Constellation's partnership with French company tested

Partnership to develop nuclear power faces economic headwinds, uncertainty

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Crisis can trash or temper a marriage. We'll soon know which way it goes for Baltimore's Constellation Energy Group and France's EDF Group.

Their partnership in owning and developing nuclear electricity plants is being tested by the terrible economy, slumping energy prices and an overdue decision from Washington on loan guarantees for a new reactor in Maryland.

There's also leftover business from almost two years ago, when EDF, parent of Electricite de France, bailed Constellation out of a mess by buying almost half its nuclear operation. As part of that rescue, it also gave Constellation an option to sell non-nuclear generation plants to EDF for up to $2 billion.

The option expires Dec. 31. Constellation doesn't need the cash nearly as badly as it did during the financial crisis. But EDF, which has better things to do with its money these days, seems increasingly concerned that Constellation boss Mayo Shattuck will pull the trigger to unload the assets.

Such a move would cause a "breaking point" that "will destroy the credibility of the management" at Constellation, EDF Chairman and CEO Henri Proglio said in a telephone interview Friday.

If the companies break up, it'll be a large setback for U.S. nuclear development and probably doom chances that a new reactor at Constellation's Calvert Cliffs plant will someday feed megawatts to an electricity-starved Maryland.

Proglio was in Baltimore Friday for meetings on the Calvert Cliffs project. He did not meet with any Constellation officials, EDF said. He has good reason to worry that Shattuck will stick him with the aging, mainly coal-fired American electricity plants that are in the $2 billion "put" option.

Thanks to low energy prices, the plants are worth much less than when the companies struck their agreement. Exercising the option would give Constellation a net gain of $1 billion, calculates Paul Fremont, who follows the company's stock for Jeffries & Co. in New York.

Given Constellation's "fiduciary responsibility to its shareholders to maximize the value of the company, it's very hard for us to see a scenario where management could justify sort of walking away from the value that's inherent in the option," Fremont said in an interview.

But it's not just the option that's potential grounds for divorce.

As I wrote a few weeks ago, the outlook for U.S. nuclear electricity plants has grown much dimmer. Low prices for fossil energy make nuclear electricity less competitive. So does Congress' failure to approve a tax or cap-and-trade scheme for carbon dioxide emissions.

Many investors had assumed that $100-a-barrel oil and penalties for carbon would make nuclear energy the low-cost, high-profit alternative. But the changing prospects prompted EDF to book a large charge against profits this summer to reflect the lower value of its U.S. nuclear operations.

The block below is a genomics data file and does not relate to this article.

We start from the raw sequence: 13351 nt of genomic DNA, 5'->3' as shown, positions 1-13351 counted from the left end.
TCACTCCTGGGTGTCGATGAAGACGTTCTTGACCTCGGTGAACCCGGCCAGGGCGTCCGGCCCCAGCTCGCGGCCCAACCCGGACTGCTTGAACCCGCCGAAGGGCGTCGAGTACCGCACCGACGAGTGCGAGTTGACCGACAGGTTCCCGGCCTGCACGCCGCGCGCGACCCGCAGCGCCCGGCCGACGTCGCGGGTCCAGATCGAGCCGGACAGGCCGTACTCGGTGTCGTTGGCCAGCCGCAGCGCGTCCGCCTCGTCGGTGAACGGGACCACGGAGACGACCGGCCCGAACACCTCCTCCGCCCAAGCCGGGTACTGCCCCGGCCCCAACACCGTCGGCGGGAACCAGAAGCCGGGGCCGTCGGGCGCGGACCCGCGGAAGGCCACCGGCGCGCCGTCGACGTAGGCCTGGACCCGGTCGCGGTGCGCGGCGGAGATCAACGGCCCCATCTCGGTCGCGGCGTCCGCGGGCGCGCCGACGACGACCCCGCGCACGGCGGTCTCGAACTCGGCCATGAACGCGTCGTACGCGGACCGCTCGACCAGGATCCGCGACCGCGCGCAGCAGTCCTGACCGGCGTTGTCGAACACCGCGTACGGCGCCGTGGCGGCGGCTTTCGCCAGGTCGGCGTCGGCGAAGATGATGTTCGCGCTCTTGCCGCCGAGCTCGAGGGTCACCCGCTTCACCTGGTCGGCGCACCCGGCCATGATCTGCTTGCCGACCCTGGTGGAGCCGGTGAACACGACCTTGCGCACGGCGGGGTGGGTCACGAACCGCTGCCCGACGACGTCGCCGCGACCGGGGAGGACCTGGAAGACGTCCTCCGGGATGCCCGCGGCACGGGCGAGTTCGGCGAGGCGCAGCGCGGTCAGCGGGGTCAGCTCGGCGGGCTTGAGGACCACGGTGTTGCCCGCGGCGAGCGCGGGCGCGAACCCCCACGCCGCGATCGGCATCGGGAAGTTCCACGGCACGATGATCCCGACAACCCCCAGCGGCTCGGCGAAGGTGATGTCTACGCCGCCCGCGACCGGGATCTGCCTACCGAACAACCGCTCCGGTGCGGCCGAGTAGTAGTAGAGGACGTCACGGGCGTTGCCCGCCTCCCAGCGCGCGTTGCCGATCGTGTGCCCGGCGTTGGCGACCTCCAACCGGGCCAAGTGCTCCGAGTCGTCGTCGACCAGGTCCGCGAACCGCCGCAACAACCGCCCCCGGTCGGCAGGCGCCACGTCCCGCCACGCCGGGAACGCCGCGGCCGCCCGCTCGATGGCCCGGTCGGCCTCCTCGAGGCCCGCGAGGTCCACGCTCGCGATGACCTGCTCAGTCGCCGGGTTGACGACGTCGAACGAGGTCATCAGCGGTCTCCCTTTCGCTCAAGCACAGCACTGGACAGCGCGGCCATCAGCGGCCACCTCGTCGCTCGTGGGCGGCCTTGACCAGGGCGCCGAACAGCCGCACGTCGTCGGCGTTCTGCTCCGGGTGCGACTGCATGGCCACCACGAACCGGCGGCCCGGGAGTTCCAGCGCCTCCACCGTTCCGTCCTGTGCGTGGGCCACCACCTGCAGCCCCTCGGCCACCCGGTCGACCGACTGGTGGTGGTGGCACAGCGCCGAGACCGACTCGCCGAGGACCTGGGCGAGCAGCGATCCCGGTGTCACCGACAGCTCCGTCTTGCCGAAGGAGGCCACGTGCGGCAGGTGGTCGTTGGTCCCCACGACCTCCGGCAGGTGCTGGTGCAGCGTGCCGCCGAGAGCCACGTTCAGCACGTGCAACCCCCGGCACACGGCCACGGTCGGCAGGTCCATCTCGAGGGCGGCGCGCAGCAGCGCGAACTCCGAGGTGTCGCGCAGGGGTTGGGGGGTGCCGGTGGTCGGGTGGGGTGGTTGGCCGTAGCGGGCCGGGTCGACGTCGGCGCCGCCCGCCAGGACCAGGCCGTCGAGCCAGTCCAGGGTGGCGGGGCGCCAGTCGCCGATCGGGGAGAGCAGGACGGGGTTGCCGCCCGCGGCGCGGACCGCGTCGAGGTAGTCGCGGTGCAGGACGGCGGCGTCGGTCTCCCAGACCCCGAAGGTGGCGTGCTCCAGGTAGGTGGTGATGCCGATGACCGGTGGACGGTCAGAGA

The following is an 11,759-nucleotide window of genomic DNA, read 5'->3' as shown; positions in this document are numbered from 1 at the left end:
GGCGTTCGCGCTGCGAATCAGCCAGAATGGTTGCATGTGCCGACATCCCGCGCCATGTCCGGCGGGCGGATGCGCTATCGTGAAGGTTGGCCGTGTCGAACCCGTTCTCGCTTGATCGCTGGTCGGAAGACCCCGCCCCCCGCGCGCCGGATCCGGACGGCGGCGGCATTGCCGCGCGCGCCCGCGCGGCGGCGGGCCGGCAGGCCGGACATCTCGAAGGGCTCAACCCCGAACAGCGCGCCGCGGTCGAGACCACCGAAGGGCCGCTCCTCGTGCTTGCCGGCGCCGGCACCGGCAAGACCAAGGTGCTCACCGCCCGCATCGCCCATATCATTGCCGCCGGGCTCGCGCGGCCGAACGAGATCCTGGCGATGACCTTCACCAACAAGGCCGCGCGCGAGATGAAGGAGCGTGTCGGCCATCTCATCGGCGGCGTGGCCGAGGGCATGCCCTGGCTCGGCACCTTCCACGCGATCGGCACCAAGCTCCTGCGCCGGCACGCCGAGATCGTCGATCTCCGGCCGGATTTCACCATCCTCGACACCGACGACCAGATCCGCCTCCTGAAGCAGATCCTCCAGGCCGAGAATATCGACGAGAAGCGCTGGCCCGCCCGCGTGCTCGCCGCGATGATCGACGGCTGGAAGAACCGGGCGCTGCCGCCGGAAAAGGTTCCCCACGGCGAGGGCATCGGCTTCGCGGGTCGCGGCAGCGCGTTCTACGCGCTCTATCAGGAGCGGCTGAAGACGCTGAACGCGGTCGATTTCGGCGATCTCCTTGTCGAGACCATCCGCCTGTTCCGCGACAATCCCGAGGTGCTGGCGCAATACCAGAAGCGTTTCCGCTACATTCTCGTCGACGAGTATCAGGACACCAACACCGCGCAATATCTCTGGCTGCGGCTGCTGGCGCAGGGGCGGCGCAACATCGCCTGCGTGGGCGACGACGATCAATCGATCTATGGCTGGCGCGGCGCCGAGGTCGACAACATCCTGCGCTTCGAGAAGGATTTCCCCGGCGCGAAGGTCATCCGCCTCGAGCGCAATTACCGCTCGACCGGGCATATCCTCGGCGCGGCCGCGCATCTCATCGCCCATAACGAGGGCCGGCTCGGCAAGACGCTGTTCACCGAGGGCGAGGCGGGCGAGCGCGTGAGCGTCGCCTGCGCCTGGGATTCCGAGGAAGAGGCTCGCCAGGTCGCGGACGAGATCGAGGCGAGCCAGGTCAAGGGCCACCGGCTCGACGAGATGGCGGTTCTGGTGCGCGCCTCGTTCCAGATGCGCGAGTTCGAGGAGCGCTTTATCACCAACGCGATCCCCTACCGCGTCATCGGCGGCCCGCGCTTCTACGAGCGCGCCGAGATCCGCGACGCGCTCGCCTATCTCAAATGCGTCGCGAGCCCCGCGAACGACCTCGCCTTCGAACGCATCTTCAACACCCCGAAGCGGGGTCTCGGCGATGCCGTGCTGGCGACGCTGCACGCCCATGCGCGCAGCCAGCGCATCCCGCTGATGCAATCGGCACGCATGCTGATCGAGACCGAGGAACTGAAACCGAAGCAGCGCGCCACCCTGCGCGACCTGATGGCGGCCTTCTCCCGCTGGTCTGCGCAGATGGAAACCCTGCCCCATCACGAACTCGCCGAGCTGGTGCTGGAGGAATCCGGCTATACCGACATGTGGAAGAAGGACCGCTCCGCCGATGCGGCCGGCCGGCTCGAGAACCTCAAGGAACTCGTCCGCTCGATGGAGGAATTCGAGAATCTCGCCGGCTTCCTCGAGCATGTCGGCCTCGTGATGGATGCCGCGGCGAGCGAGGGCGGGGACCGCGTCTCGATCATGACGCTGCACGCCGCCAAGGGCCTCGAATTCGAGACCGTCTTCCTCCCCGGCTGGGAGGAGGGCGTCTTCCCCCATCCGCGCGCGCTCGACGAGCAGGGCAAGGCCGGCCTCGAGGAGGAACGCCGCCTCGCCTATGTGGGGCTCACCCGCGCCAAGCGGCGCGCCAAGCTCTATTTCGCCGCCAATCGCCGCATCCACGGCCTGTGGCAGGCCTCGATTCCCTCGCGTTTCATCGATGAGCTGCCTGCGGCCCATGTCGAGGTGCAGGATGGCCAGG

And the Energy Department still hasn't decided whether to guarantee loans for the third nuclear reactor that Constellation and EDF have proposed to build at Calvert Cliffs, on the Chesapeake's western shore. Constellation expected a decision months ago.

Shattuck criticized the delay in July. Proglio, too, said he is "frustrated."

"This should happen quickly," he said. "It's very important both for the company and the Maryland state and new nuclear in the U.S."

He rejected suggestions that changing energy economics make the proposed Calvert Cliffs unit too risky or existing nuclear plants unattractive. "We believe in the project," he said. "We believe in our presence in this country. We believe in the efficiency of nuclear in the long term."

Even if he's right, a rejection by the Energy Department would hurt the EDF-Constellation relationship. Another project is competing for the same loan guarantees, which are essential for financing the third Calvert Cliffs unit. Without a reactor to build with its partner, there's less reason for EDF to keep its investment either in Constellation's existing nuclear plants or in Constellation's common stock.

A Shattuck decision to exercise the $2 billion put option, forcing a far-from-flush EDF to write a big check, could lead to an irreparable breach. Proglio, who has run EDF for only about a year, may not be committed in any case. Last year the French press reported that he didn't want to consummate the investment in Constellation's nuclear business.

What will Constellation do?

"We are committed to working with EDF to resolve these issues," the company said in an e-mailed statement. But, it added, both companies face an "increasingly challenging economic and policy environment." Constellation, it said, must be mindful of "our contractual rights and obligations and the interests of our shareholders." 

The Energy Department guarantee is the fulcrum. If Washington backs a new reactor at Calvert Cliffs, Constellation and EDF may have a baby to raise, a reason to stay together and compromise on the put option. If the project dies, Shattuck has little reason not to cram the coal plants down EDF's throat.

The companies' differences will have become irreconcilable. And we all know what that means: divorce.

An earlier version of this column reported incorrectly Henri Proglio met with Constellation energy CEO Mayo Shatttuck. EDF officials say the two did not meet when Proglio was in Baltimore on Friday. The Sun regrets the error.
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